In the American church, the answer to the question “Is God safe?” surely is a resounding “yes.” I mean, God is always there, always comforting, and always accepting, right?
The way that I see it is, when we are done treating God like a giant holy vending machine that passes out goodies to everyone who puts prayer in, we can step into a better realization of who he actually is. Yes, he is always present, comforting, accepting, and pouring out blessings; but we can’t demote God to a happy happy joy joy God and loose sight of his holiness and power.
We seem to have turned church into a Sunday school, take your happy pill establishment where we proclaim, “Come on in where you will be safe from the naughty world.” One where we gasp at “bad people” and “pop culture.” Where we hide behind our church walls that magically keep out all the bad in the world.
We are Disciples of Christ! As I read through the Bible and every instance where Jesus called one of the disciples to follow him, I never see Jesus telling them that they will be safe. He never says, “Follow me and I’ll protect you from any wrong-doing and hard times.” As we read about their lives following Jesus, we see how tough their lives actually were.
There’s a line from C.S. Lewis’ The Lion, the Witch, and the Wardrobe, that I love. Mr. and Mrs. Beaver are speaking about Aslan, the Christ-figure of Lewis’ Chronicles of Narnia, to the four kids that recently arrived in their land.
Mrs. Beaver says:
“If there’s anyone who can appear before Aslan without their knees knocking, they’re either braver than most or else just silly.”
“Then he isn’t safe?” said Lucy.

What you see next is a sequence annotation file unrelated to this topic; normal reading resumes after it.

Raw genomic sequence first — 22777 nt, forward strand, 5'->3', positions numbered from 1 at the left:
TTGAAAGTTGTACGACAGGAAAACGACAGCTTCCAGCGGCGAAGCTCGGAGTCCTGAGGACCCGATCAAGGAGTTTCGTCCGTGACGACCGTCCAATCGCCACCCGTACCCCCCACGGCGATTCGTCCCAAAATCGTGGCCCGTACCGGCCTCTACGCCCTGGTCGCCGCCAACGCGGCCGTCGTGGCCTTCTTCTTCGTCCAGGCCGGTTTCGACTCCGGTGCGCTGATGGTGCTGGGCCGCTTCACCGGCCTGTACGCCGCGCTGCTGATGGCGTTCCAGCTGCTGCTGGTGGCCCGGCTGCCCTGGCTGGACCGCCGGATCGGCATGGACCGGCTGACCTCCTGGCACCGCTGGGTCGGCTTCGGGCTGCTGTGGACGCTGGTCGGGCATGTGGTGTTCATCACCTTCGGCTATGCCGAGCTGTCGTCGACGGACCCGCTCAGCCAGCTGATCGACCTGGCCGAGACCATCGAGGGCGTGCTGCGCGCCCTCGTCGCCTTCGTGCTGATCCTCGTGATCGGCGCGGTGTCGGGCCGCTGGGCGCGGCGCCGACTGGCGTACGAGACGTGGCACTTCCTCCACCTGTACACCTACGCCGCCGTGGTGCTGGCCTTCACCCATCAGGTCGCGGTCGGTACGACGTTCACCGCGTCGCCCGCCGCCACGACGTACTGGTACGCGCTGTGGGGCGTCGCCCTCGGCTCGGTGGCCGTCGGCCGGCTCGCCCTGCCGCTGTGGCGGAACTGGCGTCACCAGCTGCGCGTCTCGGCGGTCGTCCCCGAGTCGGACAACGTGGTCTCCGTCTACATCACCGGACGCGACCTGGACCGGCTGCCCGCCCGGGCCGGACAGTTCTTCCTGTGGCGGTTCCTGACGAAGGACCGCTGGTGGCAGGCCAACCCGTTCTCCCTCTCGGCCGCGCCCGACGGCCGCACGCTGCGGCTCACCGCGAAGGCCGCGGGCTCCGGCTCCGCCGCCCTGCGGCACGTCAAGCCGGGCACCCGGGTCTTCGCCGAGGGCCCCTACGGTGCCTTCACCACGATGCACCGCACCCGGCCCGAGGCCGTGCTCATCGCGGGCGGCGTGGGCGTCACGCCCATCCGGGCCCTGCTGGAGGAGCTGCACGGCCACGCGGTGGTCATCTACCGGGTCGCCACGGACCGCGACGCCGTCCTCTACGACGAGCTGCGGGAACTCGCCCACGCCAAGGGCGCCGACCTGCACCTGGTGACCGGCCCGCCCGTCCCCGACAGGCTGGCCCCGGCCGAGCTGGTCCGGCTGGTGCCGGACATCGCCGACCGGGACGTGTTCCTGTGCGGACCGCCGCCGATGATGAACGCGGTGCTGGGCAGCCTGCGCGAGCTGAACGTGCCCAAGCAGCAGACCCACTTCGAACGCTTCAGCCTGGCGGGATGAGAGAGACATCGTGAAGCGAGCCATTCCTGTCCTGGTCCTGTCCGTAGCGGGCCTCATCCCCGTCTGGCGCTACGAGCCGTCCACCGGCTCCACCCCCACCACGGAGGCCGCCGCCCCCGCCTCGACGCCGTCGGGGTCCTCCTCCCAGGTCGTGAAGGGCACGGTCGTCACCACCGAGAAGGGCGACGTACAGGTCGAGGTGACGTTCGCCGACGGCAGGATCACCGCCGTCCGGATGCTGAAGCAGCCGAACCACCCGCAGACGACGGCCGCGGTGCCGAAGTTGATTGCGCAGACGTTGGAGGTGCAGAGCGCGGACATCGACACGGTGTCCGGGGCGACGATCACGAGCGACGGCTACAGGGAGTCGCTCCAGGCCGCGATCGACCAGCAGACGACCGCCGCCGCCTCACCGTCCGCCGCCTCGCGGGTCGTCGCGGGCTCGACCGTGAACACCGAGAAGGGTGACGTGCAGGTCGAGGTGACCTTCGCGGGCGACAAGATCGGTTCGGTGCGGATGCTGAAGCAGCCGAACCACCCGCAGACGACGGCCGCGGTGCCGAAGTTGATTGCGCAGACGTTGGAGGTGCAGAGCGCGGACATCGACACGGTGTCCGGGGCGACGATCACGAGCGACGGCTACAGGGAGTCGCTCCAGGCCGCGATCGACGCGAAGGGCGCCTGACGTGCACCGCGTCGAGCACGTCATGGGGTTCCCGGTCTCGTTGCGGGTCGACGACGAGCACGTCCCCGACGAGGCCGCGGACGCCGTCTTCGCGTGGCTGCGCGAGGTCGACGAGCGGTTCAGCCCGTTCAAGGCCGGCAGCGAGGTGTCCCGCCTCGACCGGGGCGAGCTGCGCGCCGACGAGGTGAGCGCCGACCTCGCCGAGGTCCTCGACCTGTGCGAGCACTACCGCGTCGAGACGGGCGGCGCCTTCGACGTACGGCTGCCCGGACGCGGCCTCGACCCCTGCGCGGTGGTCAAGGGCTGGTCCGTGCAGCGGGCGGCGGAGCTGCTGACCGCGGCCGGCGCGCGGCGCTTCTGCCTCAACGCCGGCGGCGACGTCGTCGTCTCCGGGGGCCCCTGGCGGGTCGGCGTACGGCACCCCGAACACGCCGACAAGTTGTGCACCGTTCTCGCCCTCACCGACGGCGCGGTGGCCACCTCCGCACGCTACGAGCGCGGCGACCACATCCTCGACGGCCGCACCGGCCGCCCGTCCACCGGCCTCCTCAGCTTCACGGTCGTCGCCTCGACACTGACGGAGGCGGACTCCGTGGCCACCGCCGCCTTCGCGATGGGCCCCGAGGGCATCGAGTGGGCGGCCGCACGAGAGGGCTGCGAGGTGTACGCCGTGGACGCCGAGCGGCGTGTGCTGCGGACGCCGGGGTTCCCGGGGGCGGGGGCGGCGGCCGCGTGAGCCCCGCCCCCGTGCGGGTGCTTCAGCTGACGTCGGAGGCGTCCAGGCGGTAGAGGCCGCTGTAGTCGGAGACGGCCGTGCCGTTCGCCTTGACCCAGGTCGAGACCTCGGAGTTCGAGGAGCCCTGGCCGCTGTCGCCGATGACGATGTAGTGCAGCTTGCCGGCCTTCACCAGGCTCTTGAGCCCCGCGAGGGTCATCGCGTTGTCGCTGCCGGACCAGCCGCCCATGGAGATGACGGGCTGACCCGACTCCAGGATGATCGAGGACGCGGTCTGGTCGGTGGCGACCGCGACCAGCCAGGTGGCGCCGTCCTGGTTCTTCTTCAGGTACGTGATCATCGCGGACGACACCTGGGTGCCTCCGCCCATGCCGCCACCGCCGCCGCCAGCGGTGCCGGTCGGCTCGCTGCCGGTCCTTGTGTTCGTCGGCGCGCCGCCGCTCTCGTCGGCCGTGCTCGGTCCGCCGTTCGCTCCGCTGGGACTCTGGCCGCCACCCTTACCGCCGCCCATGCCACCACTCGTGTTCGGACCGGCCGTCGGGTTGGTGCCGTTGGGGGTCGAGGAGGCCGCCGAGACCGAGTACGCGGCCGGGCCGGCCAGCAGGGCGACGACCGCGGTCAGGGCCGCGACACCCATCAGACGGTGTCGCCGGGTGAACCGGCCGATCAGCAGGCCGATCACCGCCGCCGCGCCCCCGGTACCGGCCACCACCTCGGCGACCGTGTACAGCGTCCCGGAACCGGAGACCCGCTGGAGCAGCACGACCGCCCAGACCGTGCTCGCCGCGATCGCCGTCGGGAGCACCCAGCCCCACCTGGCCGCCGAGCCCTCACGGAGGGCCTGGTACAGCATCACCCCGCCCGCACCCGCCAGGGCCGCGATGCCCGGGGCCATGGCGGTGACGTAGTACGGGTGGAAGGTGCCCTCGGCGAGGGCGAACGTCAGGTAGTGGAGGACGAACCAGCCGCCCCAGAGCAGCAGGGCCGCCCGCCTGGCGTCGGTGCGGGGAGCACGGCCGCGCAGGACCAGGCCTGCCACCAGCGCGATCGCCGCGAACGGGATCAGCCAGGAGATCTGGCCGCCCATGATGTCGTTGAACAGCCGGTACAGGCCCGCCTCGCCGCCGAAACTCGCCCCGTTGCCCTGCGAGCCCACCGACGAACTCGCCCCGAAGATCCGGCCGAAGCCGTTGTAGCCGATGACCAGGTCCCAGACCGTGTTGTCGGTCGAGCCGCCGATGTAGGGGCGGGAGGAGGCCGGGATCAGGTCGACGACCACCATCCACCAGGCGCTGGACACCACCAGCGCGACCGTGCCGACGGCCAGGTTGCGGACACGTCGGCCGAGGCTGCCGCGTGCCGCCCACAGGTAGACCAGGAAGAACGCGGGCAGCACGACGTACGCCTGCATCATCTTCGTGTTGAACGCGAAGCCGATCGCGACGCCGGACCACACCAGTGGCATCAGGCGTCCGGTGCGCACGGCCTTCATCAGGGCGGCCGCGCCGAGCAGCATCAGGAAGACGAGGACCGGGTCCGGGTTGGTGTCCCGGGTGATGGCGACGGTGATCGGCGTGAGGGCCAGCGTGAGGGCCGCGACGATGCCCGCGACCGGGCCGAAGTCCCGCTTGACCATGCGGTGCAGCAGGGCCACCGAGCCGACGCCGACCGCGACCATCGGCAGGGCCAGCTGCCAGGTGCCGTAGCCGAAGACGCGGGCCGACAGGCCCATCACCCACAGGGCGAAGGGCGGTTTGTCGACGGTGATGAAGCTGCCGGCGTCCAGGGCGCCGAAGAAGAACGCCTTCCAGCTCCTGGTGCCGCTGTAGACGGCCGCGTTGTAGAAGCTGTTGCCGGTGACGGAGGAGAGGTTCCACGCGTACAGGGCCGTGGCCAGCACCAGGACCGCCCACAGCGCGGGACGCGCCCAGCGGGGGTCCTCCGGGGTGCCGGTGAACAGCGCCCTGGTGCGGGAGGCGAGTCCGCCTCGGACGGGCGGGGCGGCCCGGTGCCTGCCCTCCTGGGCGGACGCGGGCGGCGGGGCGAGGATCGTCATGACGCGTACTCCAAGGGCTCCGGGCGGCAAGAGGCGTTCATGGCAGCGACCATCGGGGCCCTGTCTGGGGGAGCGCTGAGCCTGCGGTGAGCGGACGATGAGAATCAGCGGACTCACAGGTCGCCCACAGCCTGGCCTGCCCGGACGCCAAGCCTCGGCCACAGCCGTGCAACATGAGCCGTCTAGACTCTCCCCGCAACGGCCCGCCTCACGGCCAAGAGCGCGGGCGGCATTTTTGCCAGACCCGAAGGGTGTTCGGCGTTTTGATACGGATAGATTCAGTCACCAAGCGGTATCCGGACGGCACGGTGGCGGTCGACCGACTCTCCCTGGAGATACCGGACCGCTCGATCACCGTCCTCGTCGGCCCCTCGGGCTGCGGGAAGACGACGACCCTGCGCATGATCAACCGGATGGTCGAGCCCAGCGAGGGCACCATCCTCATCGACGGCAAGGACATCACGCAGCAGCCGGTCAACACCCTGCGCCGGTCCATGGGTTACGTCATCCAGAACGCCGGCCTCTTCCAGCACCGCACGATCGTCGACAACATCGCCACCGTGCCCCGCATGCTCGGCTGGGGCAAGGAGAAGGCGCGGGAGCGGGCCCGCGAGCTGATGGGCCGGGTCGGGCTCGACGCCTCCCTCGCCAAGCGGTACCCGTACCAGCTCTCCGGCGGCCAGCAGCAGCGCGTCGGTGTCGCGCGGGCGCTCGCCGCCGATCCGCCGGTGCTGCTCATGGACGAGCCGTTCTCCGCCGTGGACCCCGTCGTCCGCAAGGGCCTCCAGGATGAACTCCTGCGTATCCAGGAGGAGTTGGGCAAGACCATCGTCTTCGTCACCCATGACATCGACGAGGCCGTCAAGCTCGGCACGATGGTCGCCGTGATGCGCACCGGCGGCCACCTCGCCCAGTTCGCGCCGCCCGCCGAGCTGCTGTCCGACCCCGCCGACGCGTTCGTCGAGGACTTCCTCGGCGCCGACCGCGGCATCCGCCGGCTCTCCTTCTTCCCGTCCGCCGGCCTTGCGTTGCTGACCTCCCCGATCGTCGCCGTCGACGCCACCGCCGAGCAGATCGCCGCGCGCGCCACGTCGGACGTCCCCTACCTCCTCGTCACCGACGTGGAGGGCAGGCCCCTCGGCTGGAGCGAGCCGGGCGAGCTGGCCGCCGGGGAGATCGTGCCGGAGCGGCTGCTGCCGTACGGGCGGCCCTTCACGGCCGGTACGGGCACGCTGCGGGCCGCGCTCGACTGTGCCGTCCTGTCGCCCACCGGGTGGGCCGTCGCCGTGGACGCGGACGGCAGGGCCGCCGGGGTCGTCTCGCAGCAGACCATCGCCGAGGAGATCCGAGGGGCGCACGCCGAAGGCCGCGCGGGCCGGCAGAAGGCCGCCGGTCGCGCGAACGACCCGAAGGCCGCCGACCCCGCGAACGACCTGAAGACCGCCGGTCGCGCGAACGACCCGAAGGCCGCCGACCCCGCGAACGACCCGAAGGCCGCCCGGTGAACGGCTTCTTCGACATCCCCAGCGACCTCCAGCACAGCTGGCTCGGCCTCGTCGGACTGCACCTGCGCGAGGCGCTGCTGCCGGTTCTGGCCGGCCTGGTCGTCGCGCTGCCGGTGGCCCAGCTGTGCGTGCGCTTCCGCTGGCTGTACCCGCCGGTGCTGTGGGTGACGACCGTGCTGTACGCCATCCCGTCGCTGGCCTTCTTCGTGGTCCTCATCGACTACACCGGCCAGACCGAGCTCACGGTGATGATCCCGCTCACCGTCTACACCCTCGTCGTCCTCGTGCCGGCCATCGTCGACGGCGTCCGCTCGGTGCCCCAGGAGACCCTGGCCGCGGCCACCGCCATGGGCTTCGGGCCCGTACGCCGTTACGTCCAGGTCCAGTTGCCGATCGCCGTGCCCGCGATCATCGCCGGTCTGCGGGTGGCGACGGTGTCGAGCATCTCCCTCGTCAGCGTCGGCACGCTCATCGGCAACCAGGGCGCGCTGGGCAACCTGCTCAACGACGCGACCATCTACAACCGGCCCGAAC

“Safe?” said Mr. Beaver. “Don’t you hear what Mrs. Beaver tells you? Who said anything about safe? ‘Course he isn’t safe. But he’s good. He’s the King I tell you.”
“I’m longing to see him,” said Peter, “even if I do feel frightened when I comes to the point.”
Sorry to break out the nerd in me and quote a novel, but it makes a great point. “Safe? Of course not.” The all-powerful God will not be tamed and made safe by us. How often do you make God “safe” in your thoughts and language in speaking of him?
Contrary to what we may have been taught, living life like Christ is not safe. If safe is what you want, you may have to find a different God. And if you are living a “safe” Christianity, it’s not the Christianity that we’ve been called too. It’s time for us to get real and dirty, and love people like Christ loved people.
God’s majesty and holiness can never be belittled. It’s healthy to fear God. He is almighty, immortal, holy, glorious, unresting, great, and all-powerful. Our salvation is in HIS terms, not ours. We can never loose the feeling of awe and wonder towards our heavenly father.
We’re saved, but not safe.
What are your thoughts? Leave a comment below!